World Cup 2010 Predictions: Spain and Portugal Face Early Tests
The Iberian Peninsula is on the radars of soccer fans across the world.
Today both Iberian teams—Spain and Portugal—face tests that will attempt to show the world exactly what they’re bringing to the table for the 2010 Cup.
Both teams come from extreme poles of the soccer universe with much to prove.
Spain comes in, along with Brazil, as the favorite to win the Cup. The always under-performing ‘Furia Roja’ comes with some of the world’s most elite players and has mastered possession play with a Hispanic spark that is the envy of the world.
While many believed Spain didn’t have the strength to win in world play, they were able to prove otherwise by winning the 2008 Eurocup.
Portugal, on the other hand, was one of the last teams to qualify for the cup despite having one of the world’s premier players in Cristiano Ronaldo.
Today as they face Poland and Mozambique respectfully they’ll try and prove they are serious contenders for football’s greatest prize.
Cristiano Ronaldo has slowly become the Lebron James of international soccer.
He may be one of the best players not just today but in the history of the game, but he is stuck in a team with a surprisingly weak supporting cast.
Ronaldo’s teammates also hail from top premier leagues; however, the team continuously lacks the chemistry and depth that other European powers possess.
Despite having the world’s most expensive striker, Portugal has had immense trouble finding the net. They come off a 0-0 tie against a Cape Verde team that doesn’t crack the top 100 in rankings.
The Portuguese then were able to beat fellow World Cup participants Cameroon 3-1.
The question today against Mozambique, ranked 85th in the world, is which versions of the team will show up.
The Portuguese can’t afford to play like they did against Cape Verde. This Mozambique game is the team’s last chance to send a message to their fellow ‘Group of Death’ teams that this is no longer the under-performing squad that stuttered through qualifying.
The Spain Illusion
Spain comes into the cup stacked with players from two of the best teams in the world: Barcelona and Real Madrid.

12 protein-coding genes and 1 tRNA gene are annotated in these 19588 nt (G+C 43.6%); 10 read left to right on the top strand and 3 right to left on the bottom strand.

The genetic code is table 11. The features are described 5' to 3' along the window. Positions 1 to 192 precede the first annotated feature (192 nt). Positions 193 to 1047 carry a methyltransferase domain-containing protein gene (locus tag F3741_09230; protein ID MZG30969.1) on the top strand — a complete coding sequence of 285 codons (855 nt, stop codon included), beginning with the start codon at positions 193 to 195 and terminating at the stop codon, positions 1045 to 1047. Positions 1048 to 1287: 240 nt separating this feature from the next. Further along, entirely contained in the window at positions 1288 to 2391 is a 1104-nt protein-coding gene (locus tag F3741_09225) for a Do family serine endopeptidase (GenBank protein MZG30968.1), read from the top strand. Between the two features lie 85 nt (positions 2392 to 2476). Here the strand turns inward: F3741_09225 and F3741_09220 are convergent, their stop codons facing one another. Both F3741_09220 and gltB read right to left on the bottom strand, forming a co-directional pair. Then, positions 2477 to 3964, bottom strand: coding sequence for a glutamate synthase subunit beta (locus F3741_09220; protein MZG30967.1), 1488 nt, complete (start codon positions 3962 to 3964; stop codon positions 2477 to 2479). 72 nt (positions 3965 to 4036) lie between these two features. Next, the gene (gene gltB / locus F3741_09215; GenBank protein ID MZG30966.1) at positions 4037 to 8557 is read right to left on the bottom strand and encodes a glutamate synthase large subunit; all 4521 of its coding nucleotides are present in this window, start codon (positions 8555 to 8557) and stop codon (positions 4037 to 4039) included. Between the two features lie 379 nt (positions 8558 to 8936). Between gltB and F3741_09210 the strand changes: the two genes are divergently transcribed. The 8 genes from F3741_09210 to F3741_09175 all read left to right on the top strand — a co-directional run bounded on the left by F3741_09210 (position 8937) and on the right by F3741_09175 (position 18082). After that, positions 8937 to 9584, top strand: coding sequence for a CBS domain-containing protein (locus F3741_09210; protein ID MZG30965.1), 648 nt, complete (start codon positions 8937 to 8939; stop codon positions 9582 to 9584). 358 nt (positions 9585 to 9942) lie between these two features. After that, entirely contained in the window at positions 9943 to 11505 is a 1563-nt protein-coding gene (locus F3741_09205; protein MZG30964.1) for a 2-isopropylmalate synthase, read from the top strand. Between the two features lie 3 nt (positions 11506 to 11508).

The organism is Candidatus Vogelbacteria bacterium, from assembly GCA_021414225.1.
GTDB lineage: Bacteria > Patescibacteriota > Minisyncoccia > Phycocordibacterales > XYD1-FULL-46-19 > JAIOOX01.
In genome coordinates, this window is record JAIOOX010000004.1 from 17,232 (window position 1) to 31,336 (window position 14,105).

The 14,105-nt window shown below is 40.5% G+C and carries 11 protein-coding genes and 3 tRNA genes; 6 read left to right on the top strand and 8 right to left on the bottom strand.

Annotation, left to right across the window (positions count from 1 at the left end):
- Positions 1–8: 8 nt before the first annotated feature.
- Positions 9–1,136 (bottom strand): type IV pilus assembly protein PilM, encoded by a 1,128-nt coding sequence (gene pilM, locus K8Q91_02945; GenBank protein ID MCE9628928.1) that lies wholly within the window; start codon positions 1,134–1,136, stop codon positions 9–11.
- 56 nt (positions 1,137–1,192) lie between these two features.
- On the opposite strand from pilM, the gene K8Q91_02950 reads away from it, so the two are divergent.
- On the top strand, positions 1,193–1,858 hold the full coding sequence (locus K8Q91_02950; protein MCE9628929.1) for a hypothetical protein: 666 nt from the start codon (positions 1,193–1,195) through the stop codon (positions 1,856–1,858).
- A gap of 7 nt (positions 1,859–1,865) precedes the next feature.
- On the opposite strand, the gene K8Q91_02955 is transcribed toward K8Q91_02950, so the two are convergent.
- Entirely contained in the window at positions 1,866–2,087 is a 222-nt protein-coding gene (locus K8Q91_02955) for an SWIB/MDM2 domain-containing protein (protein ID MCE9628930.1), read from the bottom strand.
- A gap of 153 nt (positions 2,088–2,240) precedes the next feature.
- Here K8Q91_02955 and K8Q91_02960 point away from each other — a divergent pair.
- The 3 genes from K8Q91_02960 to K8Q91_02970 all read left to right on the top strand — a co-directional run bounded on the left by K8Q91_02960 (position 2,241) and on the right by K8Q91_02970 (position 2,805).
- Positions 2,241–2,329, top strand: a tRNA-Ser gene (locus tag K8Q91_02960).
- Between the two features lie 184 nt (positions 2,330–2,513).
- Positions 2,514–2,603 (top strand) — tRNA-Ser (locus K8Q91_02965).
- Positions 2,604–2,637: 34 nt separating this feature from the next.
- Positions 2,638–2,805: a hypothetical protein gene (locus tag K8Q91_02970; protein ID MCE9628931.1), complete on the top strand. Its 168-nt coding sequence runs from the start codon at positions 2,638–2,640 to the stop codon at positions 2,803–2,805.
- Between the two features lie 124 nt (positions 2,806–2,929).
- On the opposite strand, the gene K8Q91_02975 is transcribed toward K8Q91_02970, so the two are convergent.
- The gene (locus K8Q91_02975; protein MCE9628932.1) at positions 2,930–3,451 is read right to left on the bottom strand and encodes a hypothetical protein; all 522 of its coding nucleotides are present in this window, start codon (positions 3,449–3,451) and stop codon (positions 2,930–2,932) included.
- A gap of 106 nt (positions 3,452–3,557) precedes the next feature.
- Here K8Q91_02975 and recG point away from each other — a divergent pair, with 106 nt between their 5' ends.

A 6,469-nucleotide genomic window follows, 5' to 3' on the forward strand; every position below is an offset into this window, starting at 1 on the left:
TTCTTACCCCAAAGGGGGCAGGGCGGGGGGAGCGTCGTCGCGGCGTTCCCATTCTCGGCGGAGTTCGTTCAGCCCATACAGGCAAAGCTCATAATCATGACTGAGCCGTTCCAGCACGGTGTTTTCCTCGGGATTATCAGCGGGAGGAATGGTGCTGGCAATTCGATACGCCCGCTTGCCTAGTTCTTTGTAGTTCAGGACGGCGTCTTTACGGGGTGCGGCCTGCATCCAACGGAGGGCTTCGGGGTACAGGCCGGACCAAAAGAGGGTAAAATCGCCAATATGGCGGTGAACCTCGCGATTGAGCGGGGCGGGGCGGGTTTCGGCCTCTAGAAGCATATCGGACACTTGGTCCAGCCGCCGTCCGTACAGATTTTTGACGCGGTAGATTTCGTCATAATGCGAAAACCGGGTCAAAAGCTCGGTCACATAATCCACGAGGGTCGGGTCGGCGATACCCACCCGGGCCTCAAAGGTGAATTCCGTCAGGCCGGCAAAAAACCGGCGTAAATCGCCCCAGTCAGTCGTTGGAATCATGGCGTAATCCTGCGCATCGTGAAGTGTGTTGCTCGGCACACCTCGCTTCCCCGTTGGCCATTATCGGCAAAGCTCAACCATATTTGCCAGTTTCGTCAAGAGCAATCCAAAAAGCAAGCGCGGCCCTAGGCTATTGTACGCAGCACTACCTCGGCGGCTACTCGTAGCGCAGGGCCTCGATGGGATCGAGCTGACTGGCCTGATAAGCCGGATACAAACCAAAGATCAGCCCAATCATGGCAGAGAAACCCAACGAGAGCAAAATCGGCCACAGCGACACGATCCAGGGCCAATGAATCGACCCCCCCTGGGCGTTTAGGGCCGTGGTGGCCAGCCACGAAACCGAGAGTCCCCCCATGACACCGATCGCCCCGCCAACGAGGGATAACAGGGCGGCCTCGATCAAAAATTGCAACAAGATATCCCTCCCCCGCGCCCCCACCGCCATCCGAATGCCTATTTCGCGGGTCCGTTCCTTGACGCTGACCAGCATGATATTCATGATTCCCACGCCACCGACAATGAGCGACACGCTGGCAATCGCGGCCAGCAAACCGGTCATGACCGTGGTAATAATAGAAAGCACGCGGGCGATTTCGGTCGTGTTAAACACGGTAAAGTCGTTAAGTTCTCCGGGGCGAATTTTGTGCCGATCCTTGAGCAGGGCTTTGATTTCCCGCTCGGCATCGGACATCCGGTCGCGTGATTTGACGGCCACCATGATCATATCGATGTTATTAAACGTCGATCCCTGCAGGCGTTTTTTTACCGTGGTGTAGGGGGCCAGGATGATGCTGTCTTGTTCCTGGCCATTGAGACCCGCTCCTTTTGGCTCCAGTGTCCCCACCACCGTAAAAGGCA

With much of the Barcelona midfield and the luxury of regularity in roster the Spanish squad has mastered their style of possession play that has dominated opponents for the past four years.
The Spanish tied the record for 15 straight wins and 35 straight undefeated matches before falling to the US in the Confederations Cup of 2009.
The Spanish, however, enter the cup under the embarrassing record of never having gone beyond the quarterfinals in the World Cup despite having one of the best leagues in the world in their backyard.
If Spain is ever to win it, this is their year.
However, injuries have begun to plague the team. Striker Fernando Torres has hardly played this year. The same is true of midfielder Andres Iniesta and Xavi Hernandez.
Against Poland, ranked 58th in the world is Spain’s chance to get rid of the taint of a disappointing set of friendlies leading to the Cup in which they barely scraped by South Korea and Saudi Arabia.
Poland has already made trouble for other World Cup teams, forcing Serbia into an underwhelming 0-0 tie. They won’t be easy opponents for the Spaniards.
World Cup Aspirations
Both teams come not only from completely different qualifying experiences but they will also face infinitely different group stages.
Spain got a relatively easy draw in Group H against Chile, Switzerland, and Honduras.
Barring any surprising upsets during the group stage Chile and Spain should be clear front runners to move on to the Round of 16.
Portugal on the other hand is placed in what is being called, perhaps undeservedly, the Group of Death with Brazil, Ivory Coast, and North Korea.
The group pits three premier teams trying to get two qualifying spots with North Korea being expected to be the sour team that with one surprising upset or draw could ruin the chances for any of the other three teams.
Even with Didier Drogba, Ivory Coast’s top striker, possibly out for the Cup few are willing to give Portugal the benefit of the doubt to wrestle the second spot from the African team.
The last two friendlies before the cup begins on Friday will not only be necessary to build both team’s self esteem but also give a sneak peak to their opponents as to what exactly they are going to bring.
Will both teams continue to perpetually underperform, or is this when the tide finally turns towards the Iberian Peninsula?
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